Face casting, February 2007: friends make an alginate and plaster cast of my face
My friends M and P used to make plaster masks based on real human faces. They would first make a cast of a person’s face from alginate, a gooey material that captures the shape of your facial features to a tiniest detail. On its basis they would make an actual mask out of plaster.
One day they made a cast of my face. The process is documented here step by step.
First, M prepared a cardboard frame with a face-shaped hole in it. Then she made the hole fit snugly around my face by putting weatherstripping around its sides.
P with a saw that he says can cut through hard foam. He wants to use it to make sculptures or some kind of art objects, he just doesn’t know what exactly.
Me in a face casting frame. The snug fit of the frame around my face probably helped to prevent alginate from running off onto my hair and neck.
Prepped for application of alginate. M applied conditioner on my face to keep alginate from sticking to my hair, eyebrows and eyelashes. The straws are in my nose so that I could breathe when M covers my face with alginate and then plaster. This, however, didn’t work very well, because I can’t breathe through my nose. So she also gave me a tube to put in my mouth so I could breathe. This caused the mask to have an odd, gaping facial expression, but what can you do.
P and M warned me to keep a pleasant expression of face as they put alginate on my face, because alginate picks up even the tiniest details of your skin texture; so if you wrinkle your forehead or scrunch your eyes, it will all be reflected in your mask. Regardless, it’s pretty hard to keep your face relaxed when your eyes are being glued shut by thick goop that’s being heaped on your eyelids. I could not help but scrunch my eyes. As we’ll see later, my face cast turned out to be a bit of a disaster.
Below, my face is now completely covered in alginate. I must say, having your eyes and mouth glued shut induces a bit of a claustrophobic feeling in you. But not so bad as to not be able to get through it. With more practice it may get easier.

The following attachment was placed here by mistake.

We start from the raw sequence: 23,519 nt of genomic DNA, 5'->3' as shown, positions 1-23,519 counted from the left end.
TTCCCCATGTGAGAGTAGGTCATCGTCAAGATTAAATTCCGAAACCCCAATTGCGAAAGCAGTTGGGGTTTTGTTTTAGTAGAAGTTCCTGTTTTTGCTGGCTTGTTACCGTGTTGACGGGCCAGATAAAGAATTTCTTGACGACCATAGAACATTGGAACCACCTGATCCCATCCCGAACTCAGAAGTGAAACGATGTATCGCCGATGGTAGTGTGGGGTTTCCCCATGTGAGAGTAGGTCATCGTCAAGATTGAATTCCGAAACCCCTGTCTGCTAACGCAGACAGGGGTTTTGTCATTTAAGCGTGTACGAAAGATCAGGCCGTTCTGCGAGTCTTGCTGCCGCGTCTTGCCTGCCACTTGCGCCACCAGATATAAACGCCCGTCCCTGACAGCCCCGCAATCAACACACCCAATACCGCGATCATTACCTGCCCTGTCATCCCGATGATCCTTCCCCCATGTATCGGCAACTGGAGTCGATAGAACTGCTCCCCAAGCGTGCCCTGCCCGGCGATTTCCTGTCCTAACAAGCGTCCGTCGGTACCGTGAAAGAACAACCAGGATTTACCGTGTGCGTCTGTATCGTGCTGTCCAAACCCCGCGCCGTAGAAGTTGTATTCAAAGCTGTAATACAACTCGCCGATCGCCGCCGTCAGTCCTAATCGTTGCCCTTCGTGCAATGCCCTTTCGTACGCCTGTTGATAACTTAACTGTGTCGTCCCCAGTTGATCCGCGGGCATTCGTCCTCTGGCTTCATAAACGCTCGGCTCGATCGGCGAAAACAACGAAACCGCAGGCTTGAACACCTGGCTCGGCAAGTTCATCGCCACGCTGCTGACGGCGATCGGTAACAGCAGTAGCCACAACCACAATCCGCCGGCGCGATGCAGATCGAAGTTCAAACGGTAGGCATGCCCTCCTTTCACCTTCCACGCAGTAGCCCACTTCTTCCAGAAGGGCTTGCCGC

Me covered in alginate, up close. This thing protruding from my mouth is a piece of corrugated cardboard that allows me to breathe through my mouth during the process. Normally, M would put straws in the “model’s” nostrils for breathing, but I can’t breathe through my nose, so I had to use this. However, it kind of ruined the cast: the mask turned out to have a weird gaping expression.
Once the alginate (the blue layer) sets, M starts to apply plaster on top of it.
M (the person who did the casting) and I are reflected in the mirror of the bathroom where the casting took place.
M applies plaster to my face (on top of alginate, that is). The more plaster is applied, the heavier the mask feels, since plaster is heavier than alginate; also, while a layer of alginate on your face still lets you see the light in the back of your eyelids, plaster shuts the light out completely, and you are left sitting in total darkness. It intensified the claustrophobic feeling in me a little bit. Fortunately, the darkness / heaviness increases gradually, so you have time to adjust to it.
I’m totally “plastered” now.
This is the finished mold of my face after I peeled it off of me. The funny thing is, you are looking at the concave side of the mold, even though it appears convex to you. The blue stuff is alginate, which is the inner layer of the mold, but it looks as if it’s on the outside. It’s an optical illusion. Another example of it can be seen in the picture of my friend P holding a mask.
It’s odd that my eyes look open in this mold, though I kept them closed the whole time — you definitely don’t want alginate getting in your eyes.
The finished mold in profile
M mixes water putty with a power drill paint-mixing attachment, while the mold of my face looks on. (Again, it’s the concave side, but it looks as if it’s peeking out of the frame.)
M pours water putty into the mold
The underside of the cast with a hook (for hanging it on a wall, if one so wishes), and M’s and P’s signatures.
Voila! This is the cast of my face. As one can see, my eyes are scrunched and I look like I’m about to vomit. This facial expression is due to the mouthpiece I was holding in my mouth for breathing. We concluded it was way too big. To preserve a natural shape of a person’s lips, a much, much smaller, discrete mouthpiece would be needed. The best thing, of course, would be to go without it and just breathe through the straws in the nose, which is what P and M did when they made casts of each other’s faces. I can’t breathe through my nose for long periods of time, so I needed this. It looks like I’m probably not a good candidate for a face-casting model.
The scrunching of the eyes is, of course, due to the fact that it’s really hard to keep a relaxed facial expression when thick goop is being poured on your eyes, nose and mouth — and gluing all facial orifices shut! The instinct that screams “I’m being buried alive!” in your head is pretty hard to shut up.
Me and my cast: do we look alike?